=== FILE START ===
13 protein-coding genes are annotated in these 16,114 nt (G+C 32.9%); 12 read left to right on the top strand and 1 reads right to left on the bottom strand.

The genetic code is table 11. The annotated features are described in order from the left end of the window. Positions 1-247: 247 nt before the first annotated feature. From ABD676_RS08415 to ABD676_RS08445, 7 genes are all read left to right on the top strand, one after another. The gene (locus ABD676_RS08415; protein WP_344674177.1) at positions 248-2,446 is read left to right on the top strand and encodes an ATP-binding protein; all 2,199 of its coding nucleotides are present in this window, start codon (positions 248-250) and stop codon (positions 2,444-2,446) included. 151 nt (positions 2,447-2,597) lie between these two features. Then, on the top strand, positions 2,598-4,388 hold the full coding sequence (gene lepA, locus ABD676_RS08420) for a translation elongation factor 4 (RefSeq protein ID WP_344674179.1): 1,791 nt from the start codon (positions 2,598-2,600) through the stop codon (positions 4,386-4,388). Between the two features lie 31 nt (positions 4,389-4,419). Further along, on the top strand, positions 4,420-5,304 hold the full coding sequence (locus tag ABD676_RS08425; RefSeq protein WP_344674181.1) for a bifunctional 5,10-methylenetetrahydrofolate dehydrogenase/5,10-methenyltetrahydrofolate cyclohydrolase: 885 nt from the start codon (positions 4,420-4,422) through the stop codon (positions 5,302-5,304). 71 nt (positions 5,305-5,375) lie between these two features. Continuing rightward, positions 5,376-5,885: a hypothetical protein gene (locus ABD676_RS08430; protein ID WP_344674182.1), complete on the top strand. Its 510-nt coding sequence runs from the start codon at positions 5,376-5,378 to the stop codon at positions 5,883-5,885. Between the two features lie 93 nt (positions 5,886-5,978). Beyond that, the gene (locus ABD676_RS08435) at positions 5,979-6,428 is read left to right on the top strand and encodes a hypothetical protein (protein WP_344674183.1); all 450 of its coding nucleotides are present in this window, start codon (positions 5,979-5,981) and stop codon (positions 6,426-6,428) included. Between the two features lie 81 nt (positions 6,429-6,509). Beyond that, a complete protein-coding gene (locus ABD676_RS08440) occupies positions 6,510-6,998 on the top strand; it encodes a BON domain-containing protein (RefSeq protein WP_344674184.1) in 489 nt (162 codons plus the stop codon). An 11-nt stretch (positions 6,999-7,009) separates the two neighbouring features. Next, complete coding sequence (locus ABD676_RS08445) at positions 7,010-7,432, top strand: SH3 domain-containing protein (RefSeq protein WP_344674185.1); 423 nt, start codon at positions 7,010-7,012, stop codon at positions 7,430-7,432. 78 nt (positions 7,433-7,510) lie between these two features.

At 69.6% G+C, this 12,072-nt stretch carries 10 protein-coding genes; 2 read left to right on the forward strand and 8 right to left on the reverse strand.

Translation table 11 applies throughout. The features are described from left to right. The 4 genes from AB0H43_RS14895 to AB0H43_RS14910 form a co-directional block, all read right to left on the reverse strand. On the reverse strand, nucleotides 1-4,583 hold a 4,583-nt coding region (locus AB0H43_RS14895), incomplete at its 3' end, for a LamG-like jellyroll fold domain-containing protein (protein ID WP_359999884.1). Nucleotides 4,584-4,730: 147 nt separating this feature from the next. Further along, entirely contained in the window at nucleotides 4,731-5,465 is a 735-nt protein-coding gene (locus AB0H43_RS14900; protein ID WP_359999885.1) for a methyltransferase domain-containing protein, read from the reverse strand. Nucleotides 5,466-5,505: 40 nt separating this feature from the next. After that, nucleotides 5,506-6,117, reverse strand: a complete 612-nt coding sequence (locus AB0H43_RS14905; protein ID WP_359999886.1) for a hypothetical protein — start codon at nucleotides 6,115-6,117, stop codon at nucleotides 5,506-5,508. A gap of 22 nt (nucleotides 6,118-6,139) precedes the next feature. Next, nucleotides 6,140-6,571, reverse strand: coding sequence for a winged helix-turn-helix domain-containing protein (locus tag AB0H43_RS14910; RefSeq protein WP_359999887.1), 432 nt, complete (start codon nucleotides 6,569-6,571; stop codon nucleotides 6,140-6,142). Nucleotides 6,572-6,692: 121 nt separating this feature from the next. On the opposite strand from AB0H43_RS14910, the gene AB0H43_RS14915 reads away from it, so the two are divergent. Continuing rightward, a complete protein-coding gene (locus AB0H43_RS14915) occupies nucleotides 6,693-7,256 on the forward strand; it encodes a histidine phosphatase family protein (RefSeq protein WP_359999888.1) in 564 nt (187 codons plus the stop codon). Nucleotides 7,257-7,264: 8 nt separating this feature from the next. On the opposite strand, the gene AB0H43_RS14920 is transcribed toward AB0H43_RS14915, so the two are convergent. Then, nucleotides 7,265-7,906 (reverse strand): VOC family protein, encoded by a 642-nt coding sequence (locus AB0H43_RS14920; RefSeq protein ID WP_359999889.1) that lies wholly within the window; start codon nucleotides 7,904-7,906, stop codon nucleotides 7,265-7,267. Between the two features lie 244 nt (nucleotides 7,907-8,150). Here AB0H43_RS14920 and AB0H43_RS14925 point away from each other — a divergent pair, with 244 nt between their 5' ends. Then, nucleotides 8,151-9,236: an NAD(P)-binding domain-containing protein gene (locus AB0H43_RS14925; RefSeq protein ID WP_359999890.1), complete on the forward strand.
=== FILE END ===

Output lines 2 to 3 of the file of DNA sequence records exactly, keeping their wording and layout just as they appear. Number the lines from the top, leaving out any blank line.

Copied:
The genetic code is table 11. The annotated features are described in order from the left end of the window. Positions 1-247: 247 nt before the first annotated feature. From ABD676_RS08415 to ABD676_RS08445, 7 genes are all read left to right on the top strand, one after another. The gene (locus ABD676_RS08415; protein WP_344674177.1) at positions 248-2,446 is read left to right on the top strand and encodes an ATP-binding protein; all 2,199 of its coding nucleotides are present in this window, start codon (positions 248-250) and stop codon (positions 2,444-2,446) included. 151 nt (positions 2,447-2,597) lie between these two features. Then, on the top strand, positions 2,598-4,388 hold the full coding sequence (gene lepA, locus ABD676_RS08420) for a translation elongation factor 4 (RefSeq protein ID WP_344674179.1): 1,791 nt from the start codon (positions 2,598-2,600) through the stop codon (positions 4,386-4,388). Between the two features lie 31 nt (positions 4,389-4,419). Further along, on the top strand, positions 4,420-5,304 hold the full coding sequence (locus tag ABD676_RS08425; RefSeq protein WP_344674181.1) for a bifunctional 5,10-methylenetetrahydrofolate dehydrogenase/5,10-methenyltetrahydrofolate cyclohydrolase: 885 nt from the start codon (positions 4,420-4,422) through the stop codon (positions 5,302-5,304). 71 nt (positions 5,305-5,375) lie between these two features. Continuing rightward, positions 5,376-5,885: a hypothetical protein gene (locus ABD676_RS08430; protein ID WP_344674182.1), complete on the top strand. Its 510-nt coding sequence runs from the start codon at positions 5,376-5,378 to the stop codon at positions 5,883-5,885. Between the two features lie 93 nt (positions 5,886-5,978). Beyond that, the gene (locus ABD676_RS08435) at positions 5,979-6,428 is read left to right on the top strand and encodes a hypothetical protein (protein WP_344674183.1); all 450 of its coding nucleotides are present in this window, start codon (positions 5,979-5,981) and stop codon (positions 6,426-6,428) included. Between the two features lie 81 nt (positions 6,429-6,509). Beyond that, a complete protein-coding gene (locus ABD676_RS08440) occupies positions 6,510-6,998 on the top strand; it encodes a BON domain-containing protein (RefSeq protein WP_344674184.1) in 489 nt (162 codons plus the stop codon). An 11-nt stretch (positions 6,999-7,009) separates the two neighbouring features. Next, complete coding sequence (locus ABD676_RS08445) at positions 7,010-7,432, top strand: SH3 domain-containing protein (RefSeq protein WP_344674185.1); 423 nt, start codon at positions 7,010-7,012, stop codon at positions 7,430-7,432. 78 nt (positions 7,433-7,510) lie between these two features.

At 69.6% G+C, this 12,072-nt stretch carries 10 protein-coding genes; 2 read left to right on the forward strand and 8 right to left on the reverse strand.